Highway upgrade works on track
MOST local sections of the Pacific Highway will be upgraded within the next two years, according to the NSW Roads and Traffic Authority.
But there remains no projected costs or completion dates for crucial sections of the highway south of Ballina.
While workers toil to finish the Ballina bypass (to be completed in 2014) and the Sexton Hill upgrade at Banora Point (to be finished in 2012), the State Government has announced major steps forward in improving two other Far North Coast sections of the highway.
NSW Roads Minister David Borger said one of the most crucial parts of the highway upgrade south of Ballina – Devils Pulpit near New Italy – would be constructed ahead of the rest of the Iluka to Woodburn section and was on track to be completed in 2012.
North of Devils Pulpit, Mr Borger has announced a short-list of tenders for the Ewingsdale toTintenbar section.
The RTA is now deciding between construction companies Baulderstone, Leighton Contractors and Thiess to build the 16.3km highway stretch, which will include a 340-metre-long tunnel under the deadly St Helena hill. The successful tender is expected to be announced next year, with construction likely to begin early 2012 and finishing mid-2014.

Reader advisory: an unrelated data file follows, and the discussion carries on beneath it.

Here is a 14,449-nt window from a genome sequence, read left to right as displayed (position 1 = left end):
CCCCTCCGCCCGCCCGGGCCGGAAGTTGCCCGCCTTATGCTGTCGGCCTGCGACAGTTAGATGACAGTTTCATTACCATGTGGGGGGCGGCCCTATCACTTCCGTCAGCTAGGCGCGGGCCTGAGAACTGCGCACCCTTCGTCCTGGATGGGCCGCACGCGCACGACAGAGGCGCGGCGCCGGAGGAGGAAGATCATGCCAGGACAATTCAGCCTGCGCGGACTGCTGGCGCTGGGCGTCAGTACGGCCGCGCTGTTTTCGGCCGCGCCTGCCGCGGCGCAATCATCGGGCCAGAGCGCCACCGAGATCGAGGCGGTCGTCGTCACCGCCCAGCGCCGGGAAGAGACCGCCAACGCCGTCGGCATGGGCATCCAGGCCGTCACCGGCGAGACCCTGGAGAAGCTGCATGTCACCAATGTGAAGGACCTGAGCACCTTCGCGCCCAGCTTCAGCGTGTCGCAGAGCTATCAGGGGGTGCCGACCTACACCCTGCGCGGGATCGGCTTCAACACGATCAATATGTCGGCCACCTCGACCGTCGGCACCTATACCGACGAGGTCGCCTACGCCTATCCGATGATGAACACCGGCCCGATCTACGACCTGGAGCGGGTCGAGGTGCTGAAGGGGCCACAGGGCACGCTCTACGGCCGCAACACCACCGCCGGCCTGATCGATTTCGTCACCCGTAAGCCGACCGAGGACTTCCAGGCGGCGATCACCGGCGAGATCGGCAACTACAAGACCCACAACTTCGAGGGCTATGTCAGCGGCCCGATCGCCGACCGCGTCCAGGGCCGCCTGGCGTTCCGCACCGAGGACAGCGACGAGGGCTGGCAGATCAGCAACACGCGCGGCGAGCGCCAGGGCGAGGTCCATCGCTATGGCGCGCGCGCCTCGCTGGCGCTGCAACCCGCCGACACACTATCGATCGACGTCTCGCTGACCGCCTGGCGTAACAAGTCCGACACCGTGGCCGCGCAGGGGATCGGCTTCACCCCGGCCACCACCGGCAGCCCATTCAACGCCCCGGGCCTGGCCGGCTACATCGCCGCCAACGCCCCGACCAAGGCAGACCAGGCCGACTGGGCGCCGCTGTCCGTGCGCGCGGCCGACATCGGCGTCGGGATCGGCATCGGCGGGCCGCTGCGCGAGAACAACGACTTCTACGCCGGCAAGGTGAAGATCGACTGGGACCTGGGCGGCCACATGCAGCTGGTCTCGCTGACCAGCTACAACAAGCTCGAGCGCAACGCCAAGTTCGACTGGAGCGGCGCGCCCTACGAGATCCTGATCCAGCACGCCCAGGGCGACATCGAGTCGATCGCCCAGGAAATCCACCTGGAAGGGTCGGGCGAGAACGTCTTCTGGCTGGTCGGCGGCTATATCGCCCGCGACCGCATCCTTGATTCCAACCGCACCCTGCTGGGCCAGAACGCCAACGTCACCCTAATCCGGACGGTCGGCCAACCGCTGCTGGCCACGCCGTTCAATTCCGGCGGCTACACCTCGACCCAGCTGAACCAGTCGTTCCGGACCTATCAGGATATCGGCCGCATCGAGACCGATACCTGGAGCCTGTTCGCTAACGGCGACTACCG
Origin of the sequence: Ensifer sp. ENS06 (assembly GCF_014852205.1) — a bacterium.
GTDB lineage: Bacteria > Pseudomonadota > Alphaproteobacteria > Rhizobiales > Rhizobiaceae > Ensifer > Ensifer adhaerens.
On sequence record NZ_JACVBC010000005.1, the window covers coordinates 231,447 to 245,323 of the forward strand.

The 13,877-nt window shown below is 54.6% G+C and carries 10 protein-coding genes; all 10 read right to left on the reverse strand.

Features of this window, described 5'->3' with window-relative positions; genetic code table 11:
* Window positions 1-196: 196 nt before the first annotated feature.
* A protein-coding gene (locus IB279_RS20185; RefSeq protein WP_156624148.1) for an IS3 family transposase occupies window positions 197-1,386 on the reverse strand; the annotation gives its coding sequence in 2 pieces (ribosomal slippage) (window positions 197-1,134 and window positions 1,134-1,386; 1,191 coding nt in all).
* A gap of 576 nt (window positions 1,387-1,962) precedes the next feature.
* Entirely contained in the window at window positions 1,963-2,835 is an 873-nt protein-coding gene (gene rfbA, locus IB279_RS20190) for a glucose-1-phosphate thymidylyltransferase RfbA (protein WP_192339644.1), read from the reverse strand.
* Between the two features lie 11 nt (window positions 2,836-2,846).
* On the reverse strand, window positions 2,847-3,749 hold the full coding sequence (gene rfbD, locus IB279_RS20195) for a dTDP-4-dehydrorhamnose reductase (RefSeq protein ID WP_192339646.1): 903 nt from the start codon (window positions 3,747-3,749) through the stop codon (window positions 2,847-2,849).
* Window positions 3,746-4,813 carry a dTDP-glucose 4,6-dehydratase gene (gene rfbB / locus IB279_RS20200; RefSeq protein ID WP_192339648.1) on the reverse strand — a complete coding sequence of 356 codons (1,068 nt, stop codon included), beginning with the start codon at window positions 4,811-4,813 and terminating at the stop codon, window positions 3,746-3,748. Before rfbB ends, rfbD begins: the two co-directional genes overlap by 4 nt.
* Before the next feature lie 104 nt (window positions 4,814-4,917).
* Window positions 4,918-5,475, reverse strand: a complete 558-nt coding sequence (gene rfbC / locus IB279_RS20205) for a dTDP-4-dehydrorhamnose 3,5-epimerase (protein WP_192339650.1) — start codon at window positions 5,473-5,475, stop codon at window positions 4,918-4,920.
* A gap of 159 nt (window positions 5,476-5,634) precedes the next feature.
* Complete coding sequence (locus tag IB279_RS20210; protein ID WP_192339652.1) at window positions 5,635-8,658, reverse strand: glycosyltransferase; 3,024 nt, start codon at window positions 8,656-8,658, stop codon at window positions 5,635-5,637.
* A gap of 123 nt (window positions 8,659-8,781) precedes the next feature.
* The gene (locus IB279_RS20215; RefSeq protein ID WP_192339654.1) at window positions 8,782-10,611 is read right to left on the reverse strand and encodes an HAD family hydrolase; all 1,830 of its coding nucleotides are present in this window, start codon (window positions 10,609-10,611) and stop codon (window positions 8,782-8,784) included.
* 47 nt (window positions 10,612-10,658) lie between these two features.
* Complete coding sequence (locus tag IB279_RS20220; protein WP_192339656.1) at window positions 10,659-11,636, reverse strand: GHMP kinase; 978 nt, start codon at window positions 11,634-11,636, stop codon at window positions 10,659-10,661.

That leaves only the Woodburn to Ballina stretch and the remainder of the Iluka to Woodburn section still up in the air – and with no immediate prospect of proceeding any time soon.
A spokeswoman for Mr Borger said RTA staff were still working on planning for the two projects.
There were no expected costfigures or completion dates available for either section, beyond the Federal Government’s previous commitment to upgrade the entire highway by 2016 – something NSW Opposition Leader Barry O’Farrell has said he believes is not achievable.
The spokeswoman said $10 million in funding granted by the State Government in March was intended to get the concept plans for the road between Ballina and Woolgoolga ready for submission to the Government for planning approval.
The completion of the highway north of Byron Bay, and the slashing of speed limits on the St Helena hill, has left the Iluka to Woodburn section, in particular, as one of the Northern Rivers’ most dangerous patches of bitumen.
Described as the ‘tired zone’, the section has earned a reputation as a danger spot for drivers, particularly motorists trying to complete a trip up the highway from Sydney in a single run.